Along the way, a young woman asked me if I planned to do the entire 100 or opt for the bailout. I said, “if the weather holds, we’ll do the whole thing.”
Then we heard a slight rumble. Thunder.
Then we saw a flash. Lightening.
Minutes later, as we crested a hill, it started to rain. Little drops, no big deal. Then larger drops. Ok, we’ve ridden in the rain before. It’s not fun, but you do what has to be done. Suddenly those drops turned into sheets of hard, driving rain accompanied by fierce winds that moved the water like rivers across the road. I felt my bike lift; I was Dorothy in the Wizard of Oz. Soaked in seconds, I dismounted and walked with a few other cyclists. I could barely see in front of me. A bunch of riders were huddled under a tree, I joined them, though why I don’t know. The trees didn’t prevent the rain; there were no farmhouses around to offer hot chocolate and shelter.
After a bit, everyone decided we couldn’t just stay there so we began walking en masse, about 12 of us. Others coming up behind dismounted and the group grew.
The rain and wind subsided enough to ride; we gingerly avoided the bits of fallen tree limbs in the road.
Then the group stopped. A tree had fallen across the road, and we had to carry our bikes across. I wondered if maybe I’d signed up for the Tough Mudder after all.
Back on the bikes, another mile, another fallen tree. This time, we had to crawl under it, angling our bikes on their sides under the trunk.
There was no question about finishing. It seemed forever before we reached the bailout at mile 63. By now the rain slowed, but we were freezing wet and water collects inside bike shoes, without draining.
Our ride completed, about 75 miles instead of 100, I had to have the complementary ice cream offered by the bike club, even in the rain. We returned to the hotel where I stuffed our shoes with crumbled up newspaper to absorb the water, hung up the wet jerseys and shorts, and happily sunk into the hot tub, where a few of the Tough Mudders were already nursing their bruises. We shared stories.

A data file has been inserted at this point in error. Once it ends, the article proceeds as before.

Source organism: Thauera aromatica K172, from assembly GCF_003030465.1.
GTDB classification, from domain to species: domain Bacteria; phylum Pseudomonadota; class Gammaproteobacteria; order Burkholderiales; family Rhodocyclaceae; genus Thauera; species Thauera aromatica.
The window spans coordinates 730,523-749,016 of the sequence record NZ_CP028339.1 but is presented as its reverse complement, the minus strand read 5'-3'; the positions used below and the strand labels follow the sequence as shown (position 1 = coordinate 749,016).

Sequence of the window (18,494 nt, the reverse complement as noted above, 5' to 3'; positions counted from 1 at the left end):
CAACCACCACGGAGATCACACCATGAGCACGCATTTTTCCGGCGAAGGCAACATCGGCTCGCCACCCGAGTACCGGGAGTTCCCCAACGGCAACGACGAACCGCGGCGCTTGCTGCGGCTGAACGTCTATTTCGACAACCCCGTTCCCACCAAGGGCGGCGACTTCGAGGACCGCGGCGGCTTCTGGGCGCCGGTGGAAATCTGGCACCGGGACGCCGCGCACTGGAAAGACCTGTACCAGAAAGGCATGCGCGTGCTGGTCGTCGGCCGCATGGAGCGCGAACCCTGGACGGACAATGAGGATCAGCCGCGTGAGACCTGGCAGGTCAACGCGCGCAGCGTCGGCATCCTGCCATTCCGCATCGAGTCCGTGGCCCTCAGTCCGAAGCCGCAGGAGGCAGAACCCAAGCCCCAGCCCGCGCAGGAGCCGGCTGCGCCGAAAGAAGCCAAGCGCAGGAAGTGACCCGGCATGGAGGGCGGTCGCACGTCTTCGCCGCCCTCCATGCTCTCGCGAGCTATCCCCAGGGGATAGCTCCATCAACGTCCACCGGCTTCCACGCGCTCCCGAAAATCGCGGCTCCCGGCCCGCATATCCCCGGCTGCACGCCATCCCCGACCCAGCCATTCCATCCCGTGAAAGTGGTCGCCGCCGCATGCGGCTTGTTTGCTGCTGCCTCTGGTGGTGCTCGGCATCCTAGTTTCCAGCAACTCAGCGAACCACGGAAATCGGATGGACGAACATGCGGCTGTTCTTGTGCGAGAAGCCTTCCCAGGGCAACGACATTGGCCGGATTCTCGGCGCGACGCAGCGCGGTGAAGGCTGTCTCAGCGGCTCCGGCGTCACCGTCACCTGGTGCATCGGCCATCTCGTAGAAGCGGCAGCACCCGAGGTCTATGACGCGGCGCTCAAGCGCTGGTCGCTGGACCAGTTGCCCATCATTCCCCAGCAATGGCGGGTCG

I thought of the Civil War soldiers who fought in all kinds of weather, riding horses across these mountains, camping in tents. No hot tub, no hotel hair dryer to dry boots. I can only wonder what they’d think if they knew the terrain they tread now hosted athletic events like this ride and the Tough Mudder.
We ate in Frederick that night. The county seat, it’s a fun and funky place founded in 1745 by English and German settlers. The next day, not a cloud in the sky, we drove to Gettysburg to ride the route we didn’t do. There’s a 15-mile route for cars, buses and cyclists that brings visitors to the main sites, mostly memorials erected by the many states. It’s sort of a military sculpture garden.
Seeing people dressed in Civil War uniforms and period attire reminded me of Tony Horowitz’s Confederates in the Attic, , an excellent book that describes the passion people have for the Civil War and the dilemmas it posed.
We’re kind of hooked on this century idea and are looking into one for next year. It’s a fun way to see a different part of the country. I like the idea of one in Maine, that gives free socks when you register, and serves lobster rolls for lunch. After all, it’s all about the food.